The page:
United Nations in a conniption fit over another Trump promise kept

Well, that certainly didn't take long!  On Thursday, December 21, the U.N., with nothing else on its agenda as the world is so peaceful, healthy and well fed,  voted on a resolution

to condemn the United States for admitting a thousands-year-old reality – because Jerusalem is the eternal capital of Israel, the U.S. will move its embassy there.  One hundred twenty-eight nations, including some of our so-called allies, agreed with the Egypt-Yemen sponsored resolution.

That was then.  Fast-forward three days later to Sunday, December 24 – yes, the day before Christmas, when Nikki Haley, a woman of some color born to immigrant parents who is now the U.S. representative to the U.N., announced another new reality: a 25% reduction in U.S. contributions to the U.N.  Oh, and not so incidentally, 22% of U.N. funding comes from...why yes, the United States.  

Today, the United Nations agreed on a budget for the 2018-2019 fiscal year. ‎Among a host of other successes, the United States negotiated a reduction of over $285 million off the 2016-2017 final budget. In addition to these significant cost savings, we reduced the UN's bloated management and support functions, bolstered support for key U.S. priorities throughout the world, and instilled more discipline and accountability throughout the UN system.

"The inefficiency and overspending of the United Nations are well known. We will no longer let the generosity of the American people be taken advantage of or remain unchecked. This historic reduction in spending – in addition to many other moves toward a more efficient and accountable UN – is a big step in the right direction. While we are pleased with the results of this year's budget negotiations, you can be sure we'll continue to look at ways to increase the UN's efficiency‎ while protecting our interests," said Ambassador Haley.

This shouldn't have come as a shock, because the day before the U.N. vote, President Donald Trump (R) promised to reduce U.N. subsidies because:

"For all of these nations that take our money and then they vote against us at the Security Council or they vote against us, potentially, at the Assembly, they take hundreds of millions of dollars and even billions of dollars and then they vote against us," Trump said at a Cabinet meeting on Wednesday.

"Well, we're watching those votes," he continued. "Let them vote against us. We'll save a lot. We don't care. But this isn't like it used to be where they could vote against you and then you pay them hundreds of millions of dollars and nobody knows what they're doing."

Even earlier – exactly a year ago, to be precise – Trump tweeted

But those U.N. members just didn't believe him.  A year later, perhaps they are beginning to.  For as Trump's predecessor, President Barack Hussein Obama (D) (remember him?) observed that "[e]lections have consequences, and at the end of the day, I won."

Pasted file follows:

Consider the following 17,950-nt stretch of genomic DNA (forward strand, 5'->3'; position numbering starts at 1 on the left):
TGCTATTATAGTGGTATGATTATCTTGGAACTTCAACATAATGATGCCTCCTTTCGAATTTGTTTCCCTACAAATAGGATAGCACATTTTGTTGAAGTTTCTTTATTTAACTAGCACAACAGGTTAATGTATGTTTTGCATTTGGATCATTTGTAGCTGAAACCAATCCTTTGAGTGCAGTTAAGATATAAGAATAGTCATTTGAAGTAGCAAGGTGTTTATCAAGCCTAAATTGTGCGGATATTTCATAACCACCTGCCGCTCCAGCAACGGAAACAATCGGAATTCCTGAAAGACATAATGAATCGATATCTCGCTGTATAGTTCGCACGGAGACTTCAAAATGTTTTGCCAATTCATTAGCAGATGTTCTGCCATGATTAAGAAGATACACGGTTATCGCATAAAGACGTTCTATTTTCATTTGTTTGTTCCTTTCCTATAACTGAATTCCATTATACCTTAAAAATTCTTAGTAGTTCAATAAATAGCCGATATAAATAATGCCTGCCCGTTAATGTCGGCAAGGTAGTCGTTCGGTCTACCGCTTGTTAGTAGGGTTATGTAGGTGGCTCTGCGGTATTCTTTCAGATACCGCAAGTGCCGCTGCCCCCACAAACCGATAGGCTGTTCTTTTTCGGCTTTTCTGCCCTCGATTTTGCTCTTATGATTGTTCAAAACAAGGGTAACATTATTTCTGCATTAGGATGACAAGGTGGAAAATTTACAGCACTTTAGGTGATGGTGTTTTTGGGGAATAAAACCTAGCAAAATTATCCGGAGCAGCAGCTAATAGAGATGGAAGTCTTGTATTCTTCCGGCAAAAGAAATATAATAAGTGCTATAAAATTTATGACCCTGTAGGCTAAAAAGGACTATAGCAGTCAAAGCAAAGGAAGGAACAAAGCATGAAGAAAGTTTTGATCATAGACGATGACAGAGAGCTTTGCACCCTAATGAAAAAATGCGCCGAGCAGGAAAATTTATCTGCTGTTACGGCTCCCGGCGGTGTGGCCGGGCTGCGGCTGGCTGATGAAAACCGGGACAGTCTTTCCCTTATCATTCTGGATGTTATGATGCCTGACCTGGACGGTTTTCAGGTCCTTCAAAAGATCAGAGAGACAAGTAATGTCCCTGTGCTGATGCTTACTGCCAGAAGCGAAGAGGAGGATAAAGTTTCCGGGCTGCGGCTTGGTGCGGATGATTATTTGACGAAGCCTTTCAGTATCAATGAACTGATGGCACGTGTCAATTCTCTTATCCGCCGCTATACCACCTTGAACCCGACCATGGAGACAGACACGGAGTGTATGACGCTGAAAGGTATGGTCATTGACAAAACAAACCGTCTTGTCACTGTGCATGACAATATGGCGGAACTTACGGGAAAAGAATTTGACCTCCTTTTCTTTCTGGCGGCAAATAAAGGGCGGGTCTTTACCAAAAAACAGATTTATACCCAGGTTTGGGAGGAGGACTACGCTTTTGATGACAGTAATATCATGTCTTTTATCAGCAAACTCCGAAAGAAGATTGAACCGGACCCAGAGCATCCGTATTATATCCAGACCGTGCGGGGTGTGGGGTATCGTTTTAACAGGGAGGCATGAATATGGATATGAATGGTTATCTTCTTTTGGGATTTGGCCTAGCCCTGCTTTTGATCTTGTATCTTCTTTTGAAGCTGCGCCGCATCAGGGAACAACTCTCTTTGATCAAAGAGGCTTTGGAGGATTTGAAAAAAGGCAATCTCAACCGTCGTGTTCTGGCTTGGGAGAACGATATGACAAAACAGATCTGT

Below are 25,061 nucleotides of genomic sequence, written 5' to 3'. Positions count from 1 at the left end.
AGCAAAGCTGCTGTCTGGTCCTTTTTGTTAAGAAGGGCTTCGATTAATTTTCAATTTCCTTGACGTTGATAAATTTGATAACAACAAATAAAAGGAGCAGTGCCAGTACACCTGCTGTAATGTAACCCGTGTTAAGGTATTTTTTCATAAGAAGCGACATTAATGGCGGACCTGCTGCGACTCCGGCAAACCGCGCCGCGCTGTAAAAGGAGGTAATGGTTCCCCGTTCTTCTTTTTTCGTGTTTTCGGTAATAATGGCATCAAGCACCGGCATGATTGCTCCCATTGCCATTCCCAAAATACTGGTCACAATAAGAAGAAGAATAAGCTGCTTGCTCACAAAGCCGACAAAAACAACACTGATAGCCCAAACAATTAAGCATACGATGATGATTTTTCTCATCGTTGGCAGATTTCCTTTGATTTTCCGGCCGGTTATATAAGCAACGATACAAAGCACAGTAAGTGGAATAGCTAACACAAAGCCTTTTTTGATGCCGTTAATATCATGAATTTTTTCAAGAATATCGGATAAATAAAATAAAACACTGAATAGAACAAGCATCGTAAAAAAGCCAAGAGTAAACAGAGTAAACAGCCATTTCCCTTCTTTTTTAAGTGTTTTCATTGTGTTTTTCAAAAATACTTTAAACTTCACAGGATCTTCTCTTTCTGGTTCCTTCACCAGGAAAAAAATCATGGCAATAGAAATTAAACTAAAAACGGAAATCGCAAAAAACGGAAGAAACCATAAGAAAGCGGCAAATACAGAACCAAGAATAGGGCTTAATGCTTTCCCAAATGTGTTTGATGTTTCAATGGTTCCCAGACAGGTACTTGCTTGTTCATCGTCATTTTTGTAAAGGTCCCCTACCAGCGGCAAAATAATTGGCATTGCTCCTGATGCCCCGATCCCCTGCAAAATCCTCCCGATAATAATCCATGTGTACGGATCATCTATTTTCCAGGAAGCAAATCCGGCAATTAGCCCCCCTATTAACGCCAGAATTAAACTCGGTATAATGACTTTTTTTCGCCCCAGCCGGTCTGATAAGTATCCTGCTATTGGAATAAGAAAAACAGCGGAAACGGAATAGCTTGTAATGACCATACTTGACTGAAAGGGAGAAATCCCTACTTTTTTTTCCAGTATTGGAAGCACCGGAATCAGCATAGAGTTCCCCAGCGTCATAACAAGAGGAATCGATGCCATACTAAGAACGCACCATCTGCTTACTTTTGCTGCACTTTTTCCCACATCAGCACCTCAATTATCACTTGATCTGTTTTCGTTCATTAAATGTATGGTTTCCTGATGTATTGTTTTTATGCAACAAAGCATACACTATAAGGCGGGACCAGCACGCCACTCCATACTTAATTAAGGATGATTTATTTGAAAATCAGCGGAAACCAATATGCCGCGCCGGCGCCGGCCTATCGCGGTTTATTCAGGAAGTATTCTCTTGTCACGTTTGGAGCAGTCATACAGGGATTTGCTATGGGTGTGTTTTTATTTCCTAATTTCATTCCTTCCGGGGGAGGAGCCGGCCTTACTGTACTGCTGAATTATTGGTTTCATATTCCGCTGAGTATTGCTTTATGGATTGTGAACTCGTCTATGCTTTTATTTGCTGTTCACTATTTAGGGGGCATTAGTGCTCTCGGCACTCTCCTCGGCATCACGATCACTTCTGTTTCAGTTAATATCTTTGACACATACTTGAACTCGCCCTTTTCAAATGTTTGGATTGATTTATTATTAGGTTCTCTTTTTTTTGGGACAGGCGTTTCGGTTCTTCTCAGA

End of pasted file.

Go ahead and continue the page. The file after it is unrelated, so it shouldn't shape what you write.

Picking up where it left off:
Trump won.  The U.S. won.

Well, that certainly didn't take long!  On Thursday, December 21, the U.N., with nothing else on its agenda as the world is so peaceful, healthy and well fed,  voted on a resolution

to condemn the United States for admitting a thousands-year-old reality – because Jerusalem is the eternal capital of Israel, the U.S. will move its embassy there.  One hundred twenty-eight nations, including some of our so-called allies, agreed with the Egypt-Yemen sponsored resolution.

That was then.  Fast-forward three days later to Sunday, December 24 – yes, the day before Christmas, when Nikki Haley, a woman of some color born to immigrant parents who is now the U.S. representative to the U.N., announced another new reality: a 25% reduction in U.S. contributions to the U.N.  Oh, and not so incidentally, 22% of U.N. funding comes from...why yes, the United States.  

Today, the United Nations agreed on a budget for the 2018-2019 fiscal year. ‎Among a host of other successes, the United States negotiated a reduction of over $285 million off the 2016-2017 final budget. In addition to these significant cost savings, we reduced the UN's bloated management and support functions, bolstered support for key U.S. priorities throughout the world, and instilled more discipline and accountability throughout the UN system.

"The inefficiency and overspending of the United Nations are well known. We will no longer let the generosity of the American people be taken advantage of or remain unchecked. This historic reduction in spending – in addition to many other moves toward a more efficient and accountable UN – is a big step in the right direction. While we are pleased with the results of this year's budget negotiations, you can be sure we'll continue to look at ways to increase the UN's efficiency‎ while protecting our interests," said Ambassador Haley.

This shouldn't have come as a shock, because the day before the U.N. vote, President Donald Trump (R) promised to reduce U.N. subsidies because:

"For all of these nations that take our money and then they vote against us at the Security Council or they vote against us, potentially, at the Assembly, they take hundreds of millions of dollars and even billions of dollars and then they vote against us," Trump said at a Cabinet meeting on Wednesday.

"Well, we're watching those votes," he continued. "Let them vote against us. We'll save a lot. We don't care. But this isn't like it used to be where they could vote against you and then you pay them hundreds of millions of dollars and nobody knows what they're doing."

Even earlier – exactly a year ago, to be precise – Trump tweeted

But those U.N. members just didn't believe him.  A year later, perhaps they are beginning to.  For as Trump's predecessor, President Barack Hussein Obama (D) (remember him?) observed that "[e]lections have consequences, and at the end of the day, I won." 

Trump won.  The U.S. won.